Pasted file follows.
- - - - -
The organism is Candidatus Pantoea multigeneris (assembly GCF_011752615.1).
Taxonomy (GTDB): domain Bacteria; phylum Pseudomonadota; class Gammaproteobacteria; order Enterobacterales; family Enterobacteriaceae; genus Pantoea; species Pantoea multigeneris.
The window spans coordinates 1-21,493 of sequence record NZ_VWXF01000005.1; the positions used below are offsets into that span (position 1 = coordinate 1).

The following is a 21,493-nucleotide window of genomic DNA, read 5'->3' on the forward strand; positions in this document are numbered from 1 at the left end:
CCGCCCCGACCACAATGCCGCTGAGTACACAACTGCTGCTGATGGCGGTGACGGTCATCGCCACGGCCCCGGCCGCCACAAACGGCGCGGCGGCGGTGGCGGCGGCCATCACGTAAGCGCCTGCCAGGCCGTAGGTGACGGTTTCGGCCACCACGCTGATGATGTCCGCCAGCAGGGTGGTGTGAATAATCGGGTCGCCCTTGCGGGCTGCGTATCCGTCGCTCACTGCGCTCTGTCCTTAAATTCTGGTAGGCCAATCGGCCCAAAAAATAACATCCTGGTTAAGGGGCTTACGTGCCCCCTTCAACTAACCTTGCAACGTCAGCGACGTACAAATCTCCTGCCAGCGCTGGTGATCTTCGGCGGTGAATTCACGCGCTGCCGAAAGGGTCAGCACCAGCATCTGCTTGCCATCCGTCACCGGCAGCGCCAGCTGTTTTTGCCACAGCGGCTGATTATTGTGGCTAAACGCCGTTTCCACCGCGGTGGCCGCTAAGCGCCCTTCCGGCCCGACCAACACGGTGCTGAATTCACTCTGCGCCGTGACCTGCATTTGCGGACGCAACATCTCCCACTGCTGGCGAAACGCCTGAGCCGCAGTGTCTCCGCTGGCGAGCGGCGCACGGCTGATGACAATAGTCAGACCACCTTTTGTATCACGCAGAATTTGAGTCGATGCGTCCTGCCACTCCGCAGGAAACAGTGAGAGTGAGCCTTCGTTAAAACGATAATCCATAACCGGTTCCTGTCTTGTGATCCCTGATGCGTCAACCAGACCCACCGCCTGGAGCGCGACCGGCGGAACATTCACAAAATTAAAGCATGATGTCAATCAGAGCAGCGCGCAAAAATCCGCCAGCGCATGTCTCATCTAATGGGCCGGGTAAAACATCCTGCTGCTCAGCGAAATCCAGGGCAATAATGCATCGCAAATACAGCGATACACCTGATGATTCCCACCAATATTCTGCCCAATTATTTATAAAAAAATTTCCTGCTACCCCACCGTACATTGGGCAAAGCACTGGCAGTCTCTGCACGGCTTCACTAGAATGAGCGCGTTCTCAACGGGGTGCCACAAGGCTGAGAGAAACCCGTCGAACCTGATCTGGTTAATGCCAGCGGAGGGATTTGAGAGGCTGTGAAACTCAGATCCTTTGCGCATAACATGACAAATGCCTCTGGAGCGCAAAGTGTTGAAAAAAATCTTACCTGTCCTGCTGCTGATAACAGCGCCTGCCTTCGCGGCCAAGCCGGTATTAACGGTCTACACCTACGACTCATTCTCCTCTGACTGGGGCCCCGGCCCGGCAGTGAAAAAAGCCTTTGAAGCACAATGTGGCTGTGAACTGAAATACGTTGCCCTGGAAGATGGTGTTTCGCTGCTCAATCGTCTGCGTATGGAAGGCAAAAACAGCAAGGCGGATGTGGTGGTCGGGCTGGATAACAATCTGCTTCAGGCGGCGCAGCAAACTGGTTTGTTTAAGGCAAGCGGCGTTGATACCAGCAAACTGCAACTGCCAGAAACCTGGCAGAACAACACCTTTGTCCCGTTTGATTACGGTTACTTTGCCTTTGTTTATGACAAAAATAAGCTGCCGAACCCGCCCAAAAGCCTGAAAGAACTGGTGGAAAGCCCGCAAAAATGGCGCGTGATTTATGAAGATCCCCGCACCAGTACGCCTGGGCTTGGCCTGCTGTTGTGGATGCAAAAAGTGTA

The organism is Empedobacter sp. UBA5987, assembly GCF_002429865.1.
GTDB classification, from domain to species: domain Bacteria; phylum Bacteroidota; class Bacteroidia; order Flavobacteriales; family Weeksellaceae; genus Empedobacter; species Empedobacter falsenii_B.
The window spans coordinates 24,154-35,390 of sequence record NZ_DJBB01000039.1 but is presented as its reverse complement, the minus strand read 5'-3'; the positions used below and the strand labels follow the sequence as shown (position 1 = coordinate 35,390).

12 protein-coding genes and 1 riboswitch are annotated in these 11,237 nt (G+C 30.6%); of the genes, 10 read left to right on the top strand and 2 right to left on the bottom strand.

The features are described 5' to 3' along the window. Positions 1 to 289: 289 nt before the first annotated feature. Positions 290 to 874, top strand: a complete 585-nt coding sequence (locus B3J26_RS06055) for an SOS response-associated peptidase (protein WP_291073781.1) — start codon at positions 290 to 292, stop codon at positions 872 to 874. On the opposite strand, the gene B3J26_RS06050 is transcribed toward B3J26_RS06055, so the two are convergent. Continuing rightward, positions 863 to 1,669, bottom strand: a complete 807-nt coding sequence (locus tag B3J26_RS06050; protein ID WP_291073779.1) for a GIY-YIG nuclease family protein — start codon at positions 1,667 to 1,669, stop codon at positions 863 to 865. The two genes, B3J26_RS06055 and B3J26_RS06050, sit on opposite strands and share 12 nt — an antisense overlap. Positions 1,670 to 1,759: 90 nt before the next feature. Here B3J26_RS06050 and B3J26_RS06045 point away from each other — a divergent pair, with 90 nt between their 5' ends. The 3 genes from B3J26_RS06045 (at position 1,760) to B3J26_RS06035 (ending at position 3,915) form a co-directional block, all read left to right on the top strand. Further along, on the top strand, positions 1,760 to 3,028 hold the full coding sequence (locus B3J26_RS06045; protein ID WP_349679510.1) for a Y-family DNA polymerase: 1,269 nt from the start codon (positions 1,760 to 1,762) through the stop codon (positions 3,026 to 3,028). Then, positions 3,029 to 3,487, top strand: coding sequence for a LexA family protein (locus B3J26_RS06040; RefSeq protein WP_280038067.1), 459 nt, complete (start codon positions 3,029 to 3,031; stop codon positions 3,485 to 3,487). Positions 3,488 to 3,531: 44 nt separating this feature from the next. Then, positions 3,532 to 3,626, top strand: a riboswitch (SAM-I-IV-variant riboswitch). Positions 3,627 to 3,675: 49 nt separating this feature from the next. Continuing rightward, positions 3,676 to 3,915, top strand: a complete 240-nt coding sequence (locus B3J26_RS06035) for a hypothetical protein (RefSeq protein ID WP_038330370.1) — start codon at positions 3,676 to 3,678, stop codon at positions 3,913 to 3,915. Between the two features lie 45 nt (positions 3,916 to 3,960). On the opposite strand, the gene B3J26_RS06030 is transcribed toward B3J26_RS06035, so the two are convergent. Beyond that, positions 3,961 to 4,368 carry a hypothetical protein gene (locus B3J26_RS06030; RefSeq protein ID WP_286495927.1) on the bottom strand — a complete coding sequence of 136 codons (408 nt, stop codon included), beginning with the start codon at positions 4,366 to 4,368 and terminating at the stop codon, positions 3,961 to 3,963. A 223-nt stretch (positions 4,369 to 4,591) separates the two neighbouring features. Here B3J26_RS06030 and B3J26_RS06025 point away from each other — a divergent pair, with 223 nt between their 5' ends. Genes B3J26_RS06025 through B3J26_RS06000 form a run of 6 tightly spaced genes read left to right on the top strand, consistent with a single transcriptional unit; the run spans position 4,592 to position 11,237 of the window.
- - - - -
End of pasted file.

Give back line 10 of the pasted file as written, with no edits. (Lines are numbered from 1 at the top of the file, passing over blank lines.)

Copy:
The features are described 5' to 3' along the window. Positions 1 to 289: 289 nt before the first annotated feature. Positions 290 to 874, top strand: a complete 585-nt coding sequence (locus B3J26_RS06055) for an SOS response-associated peptidase (protein WP_291073781.1) — start codon at positions 290 to 292, stop codon at positions 872 to 874. On the opposite strand, the gene B3J26_RS06050 is transcribed toward B3J26_RS06055, so the two are convergent. Continuing rightward, positions 863 to 1,669, bottom strand: a complete 807-nt coding sequence (locus tag B3J26_RS06050; protein ID WP_291073779.1) for a GIY-YIG nuclease family protein — start codon at positions 1,667 to 1,669, stop codon at positions 863 to 865. The two genes, B3J26_RS06055 and B3J26_RS06050, sit on opposite strands and share 12 nt — an antisense overlap. Positions 1,670 to 1,759: 90 nt before the next feature. Here B3J26_RS06050 and B3J26_RS06045 point away from each other — a divergent pair, with 90 nt between their 5' ends. The 3 genes from B3J26_RS06045 (at position 1,760) to B3J26_RS06035 (ending at position 3,915) form a co-directional block, all read left to right on the top strand. Further along, on the top strand, positions 1,760 to 3,028 hold the full coding sequence (locus B3J26_RS06045; protein ID WP_349679510.1) for a Y-family DNA polymerase: 1,269 nt from the start codon (positions 1,760 to 1,762) through the stop codon (positions 3,026 to 3,028). Then, positions 3,029 to 3,487, top strand: coding sequence for a LexA family protein (locus B3J26_RS06040; RefSeq protein WP_280038067.1), 459 nt, complete (start codon positions 3,029 to 3,031; stop codon positions 3,485 to 3,487). Positions 3,488 to 3,531: 44 nt separating this feature from the next. Then, positions 3,532 to 3,626, top strand: a riboswitch (SAM-I-IV-variant riboswitch). Positions 3,627 to 3,675: 49 nt separating this feature from the next. Continuing rightward, positions 3,676 to 3,915, top strand: a complete 240-nt coding sequence (locus B3J26_RS06035) for a hypothetical protein (RefSeq protein ID WP_038330370.1) — start codon at positions 3,676 to 3,678, stop codon at positions 3,913 to 3,915. Between the two features lie 45 nt (positions 3,916 to 3,960). On the opposite strand, the gene B3J26_RS06030 is transcribed toward B3J26_RS06035, so the two are convergent. Beyond that, positions 3,961 to 4,368 carry a hypothetical protein gene (locus B3J26_RS06030; RefSeq protein ID WP_286495927.1) on the bottom strand — a complete coding sequence of 136 codons (408 nt, stop codon included), beginning with the start codon at positions 4,366 to 4,368 and terminating at the stop codon, positions 3,961 to 3,963. A 223-nt stretch (positions 4,369 to 4,591) separates the two neighbouring features. Here B3J26_RS06030 and B3J26_RS06025 point away from each other — a divergent pair, with 223 nt between their 5' ends. Genes B3J26_RS06025 through B3J26_RS06000 form a run of 6 tightly spaced genes read left to right on the top strand, consistent with a single transcriptional unit; the run spans position 4,592 to position 11,237 of the window.